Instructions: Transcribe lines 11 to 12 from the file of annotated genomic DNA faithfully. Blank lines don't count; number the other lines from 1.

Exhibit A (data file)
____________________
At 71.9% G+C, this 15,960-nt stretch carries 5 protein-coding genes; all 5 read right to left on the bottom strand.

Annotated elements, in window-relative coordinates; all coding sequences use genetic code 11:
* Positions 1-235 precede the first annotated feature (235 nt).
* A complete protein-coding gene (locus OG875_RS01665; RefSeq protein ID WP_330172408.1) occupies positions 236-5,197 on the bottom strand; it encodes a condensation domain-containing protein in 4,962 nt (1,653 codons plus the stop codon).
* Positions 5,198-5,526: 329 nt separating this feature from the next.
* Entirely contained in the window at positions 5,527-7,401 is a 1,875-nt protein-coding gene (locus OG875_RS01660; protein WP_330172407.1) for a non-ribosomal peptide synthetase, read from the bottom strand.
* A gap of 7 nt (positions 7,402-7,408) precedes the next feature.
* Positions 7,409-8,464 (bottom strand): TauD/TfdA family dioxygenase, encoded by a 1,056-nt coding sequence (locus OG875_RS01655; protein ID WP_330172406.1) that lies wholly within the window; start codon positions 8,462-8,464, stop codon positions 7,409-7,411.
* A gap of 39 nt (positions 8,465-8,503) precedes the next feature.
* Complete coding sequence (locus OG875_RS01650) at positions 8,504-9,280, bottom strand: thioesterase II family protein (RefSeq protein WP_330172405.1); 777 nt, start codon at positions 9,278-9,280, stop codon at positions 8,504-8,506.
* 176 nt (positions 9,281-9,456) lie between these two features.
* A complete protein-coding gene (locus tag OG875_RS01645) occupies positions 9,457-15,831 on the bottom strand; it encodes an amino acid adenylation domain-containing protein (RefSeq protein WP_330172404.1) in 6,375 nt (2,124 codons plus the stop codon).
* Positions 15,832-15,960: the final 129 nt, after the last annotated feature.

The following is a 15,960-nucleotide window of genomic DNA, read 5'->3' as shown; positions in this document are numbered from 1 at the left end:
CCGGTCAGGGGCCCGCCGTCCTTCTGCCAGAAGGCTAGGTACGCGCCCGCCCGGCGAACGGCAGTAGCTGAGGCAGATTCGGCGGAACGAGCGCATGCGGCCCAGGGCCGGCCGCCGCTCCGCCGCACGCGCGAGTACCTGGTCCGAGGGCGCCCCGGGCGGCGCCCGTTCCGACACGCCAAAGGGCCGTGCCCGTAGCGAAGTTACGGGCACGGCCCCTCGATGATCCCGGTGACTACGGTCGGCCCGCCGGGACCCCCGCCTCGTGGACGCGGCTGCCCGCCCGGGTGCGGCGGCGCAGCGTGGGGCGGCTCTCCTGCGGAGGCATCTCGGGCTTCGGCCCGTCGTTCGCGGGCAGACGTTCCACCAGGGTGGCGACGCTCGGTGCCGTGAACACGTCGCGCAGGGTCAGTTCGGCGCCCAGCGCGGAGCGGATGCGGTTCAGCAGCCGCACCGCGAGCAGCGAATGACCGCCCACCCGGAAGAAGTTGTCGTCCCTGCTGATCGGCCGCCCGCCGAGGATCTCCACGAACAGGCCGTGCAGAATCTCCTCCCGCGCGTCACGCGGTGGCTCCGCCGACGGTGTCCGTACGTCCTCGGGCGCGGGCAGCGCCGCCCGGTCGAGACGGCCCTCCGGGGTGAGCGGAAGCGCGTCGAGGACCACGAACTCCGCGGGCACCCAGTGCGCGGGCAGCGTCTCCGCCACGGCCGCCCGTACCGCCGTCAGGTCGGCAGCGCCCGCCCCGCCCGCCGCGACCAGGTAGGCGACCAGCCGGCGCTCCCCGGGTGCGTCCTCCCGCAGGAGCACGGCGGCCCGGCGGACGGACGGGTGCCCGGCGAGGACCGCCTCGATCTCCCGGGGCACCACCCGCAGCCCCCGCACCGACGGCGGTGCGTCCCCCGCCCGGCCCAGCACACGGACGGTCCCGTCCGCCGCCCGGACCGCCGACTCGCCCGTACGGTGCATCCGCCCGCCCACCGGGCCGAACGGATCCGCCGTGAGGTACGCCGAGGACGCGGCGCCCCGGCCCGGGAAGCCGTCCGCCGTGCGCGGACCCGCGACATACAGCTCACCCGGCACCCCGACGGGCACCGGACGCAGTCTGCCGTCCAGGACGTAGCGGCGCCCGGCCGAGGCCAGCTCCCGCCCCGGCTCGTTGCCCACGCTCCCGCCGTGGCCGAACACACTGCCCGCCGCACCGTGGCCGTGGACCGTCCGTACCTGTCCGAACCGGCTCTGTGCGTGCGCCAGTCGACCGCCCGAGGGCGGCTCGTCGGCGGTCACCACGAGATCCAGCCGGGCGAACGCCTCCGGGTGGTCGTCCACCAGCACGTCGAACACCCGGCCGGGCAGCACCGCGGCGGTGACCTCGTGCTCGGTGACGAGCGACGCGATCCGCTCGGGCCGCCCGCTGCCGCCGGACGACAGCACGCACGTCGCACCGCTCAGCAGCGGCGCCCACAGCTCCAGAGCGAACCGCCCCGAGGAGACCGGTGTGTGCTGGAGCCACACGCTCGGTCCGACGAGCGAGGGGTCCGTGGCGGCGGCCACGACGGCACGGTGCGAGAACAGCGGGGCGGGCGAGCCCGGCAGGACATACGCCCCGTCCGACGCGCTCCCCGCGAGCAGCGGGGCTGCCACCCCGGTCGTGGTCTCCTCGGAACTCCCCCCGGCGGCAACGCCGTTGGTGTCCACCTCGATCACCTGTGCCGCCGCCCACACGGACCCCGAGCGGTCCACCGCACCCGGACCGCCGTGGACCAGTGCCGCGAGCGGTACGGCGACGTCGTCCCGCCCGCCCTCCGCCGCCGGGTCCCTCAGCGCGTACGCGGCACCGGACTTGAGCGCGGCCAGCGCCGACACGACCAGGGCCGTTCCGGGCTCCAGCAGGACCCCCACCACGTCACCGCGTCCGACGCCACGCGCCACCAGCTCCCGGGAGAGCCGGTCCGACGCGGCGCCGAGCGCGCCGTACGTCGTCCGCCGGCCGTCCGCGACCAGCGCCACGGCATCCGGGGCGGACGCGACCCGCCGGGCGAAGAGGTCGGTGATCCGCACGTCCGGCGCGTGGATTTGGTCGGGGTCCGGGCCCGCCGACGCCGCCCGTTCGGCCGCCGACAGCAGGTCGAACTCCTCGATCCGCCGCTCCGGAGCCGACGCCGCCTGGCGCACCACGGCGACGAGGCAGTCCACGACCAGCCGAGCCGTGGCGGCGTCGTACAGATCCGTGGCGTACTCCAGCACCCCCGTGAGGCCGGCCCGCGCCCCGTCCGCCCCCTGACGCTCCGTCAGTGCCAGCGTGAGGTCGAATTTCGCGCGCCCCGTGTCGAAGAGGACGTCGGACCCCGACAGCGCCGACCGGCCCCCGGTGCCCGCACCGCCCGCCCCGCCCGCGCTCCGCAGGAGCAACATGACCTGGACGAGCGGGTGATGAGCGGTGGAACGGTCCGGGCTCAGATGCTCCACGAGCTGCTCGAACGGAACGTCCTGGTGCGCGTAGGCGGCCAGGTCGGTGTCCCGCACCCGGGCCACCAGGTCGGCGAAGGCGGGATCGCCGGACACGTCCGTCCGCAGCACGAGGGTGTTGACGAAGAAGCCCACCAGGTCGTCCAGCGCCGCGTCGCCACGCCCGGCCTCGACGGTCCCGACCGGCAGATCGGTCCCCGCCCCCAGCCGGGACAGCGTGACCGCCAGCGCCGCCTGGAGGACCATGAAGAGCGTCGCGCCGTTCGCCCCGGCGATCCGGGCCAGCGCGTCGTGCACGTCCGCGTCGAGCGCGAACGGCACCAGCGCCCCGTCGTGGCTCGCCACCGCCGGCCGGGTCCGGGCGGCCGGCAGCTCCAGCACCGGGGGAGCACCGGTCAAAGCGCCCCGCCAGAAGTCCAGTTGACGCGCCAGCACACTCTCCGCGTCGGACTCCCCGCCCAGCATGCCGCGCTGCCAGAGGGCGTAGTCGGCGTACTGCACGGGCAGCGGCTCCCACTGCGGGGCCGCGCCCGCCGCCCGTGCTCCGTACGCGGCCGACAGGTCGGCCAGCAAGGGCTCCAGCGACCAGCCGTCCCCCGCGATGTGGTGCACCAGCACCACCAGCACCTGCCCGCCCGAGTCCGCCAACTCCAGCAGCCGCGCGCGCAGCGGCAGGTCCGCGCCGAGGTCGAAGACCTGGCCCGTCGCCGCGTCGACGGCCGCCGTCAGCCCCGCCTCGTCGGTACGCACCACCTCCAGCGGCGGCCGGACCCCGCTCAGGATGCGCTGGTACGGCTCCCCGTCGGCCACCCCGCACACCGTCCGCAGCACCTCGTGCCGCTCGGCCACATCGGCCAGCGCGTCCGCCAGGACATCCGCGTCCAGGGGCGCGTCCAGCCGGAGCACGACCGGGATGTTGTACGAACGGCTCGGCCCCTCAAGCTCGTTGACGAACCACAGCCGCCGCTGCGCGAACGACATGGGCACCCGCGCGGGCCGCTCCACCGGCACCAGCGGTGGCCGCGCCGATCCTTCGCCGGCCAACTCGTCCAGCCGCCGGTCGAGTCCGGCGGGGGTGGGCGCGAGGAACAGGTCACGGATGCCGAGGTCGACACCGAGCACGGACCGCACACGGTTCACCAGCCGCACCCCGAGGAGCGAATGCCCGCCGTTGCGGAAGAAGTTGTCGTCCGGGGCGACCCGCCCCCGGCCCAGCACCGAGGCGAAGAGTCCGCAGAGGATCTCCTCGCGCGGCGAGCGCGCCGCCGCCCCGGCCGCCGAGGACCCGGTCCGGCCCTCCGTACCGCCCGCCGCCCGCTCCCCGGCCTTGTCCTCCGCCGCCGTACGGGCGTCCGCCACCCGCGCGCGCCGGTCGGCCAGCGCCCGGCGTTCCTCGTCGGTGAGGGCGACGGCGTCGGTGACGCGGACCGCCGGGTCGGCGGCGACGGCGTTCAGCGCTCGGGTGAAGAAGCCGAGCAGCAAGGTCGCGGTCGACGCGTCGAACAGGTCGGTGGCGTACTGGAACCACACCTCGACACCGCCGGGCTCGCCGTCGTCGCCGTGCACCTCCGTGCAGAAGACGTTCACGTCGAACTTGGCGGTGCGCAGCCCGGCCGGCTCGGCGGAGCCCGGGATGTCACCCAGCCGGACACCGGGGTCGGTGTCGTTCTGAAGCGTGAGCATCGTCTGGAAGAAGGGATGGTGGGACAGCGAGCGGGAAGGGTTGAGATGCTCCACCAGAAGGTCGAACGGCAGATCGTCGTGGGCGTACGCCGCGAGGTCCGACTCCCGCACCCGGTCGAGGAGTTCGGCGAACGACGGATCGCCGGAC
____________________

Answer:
* 176 nt (positions 9,281-9,456) lie between these two features.
* A complete protein-coding gene (locus tag OG875_RS01645) occupies positions 9,457-15,831 on the bottom strand; it encodes an amino acid adenylation domain-containing protein (RefSeq protein WP_330172404.1) in 6,375 nt (2,124 codons plus the stop codon).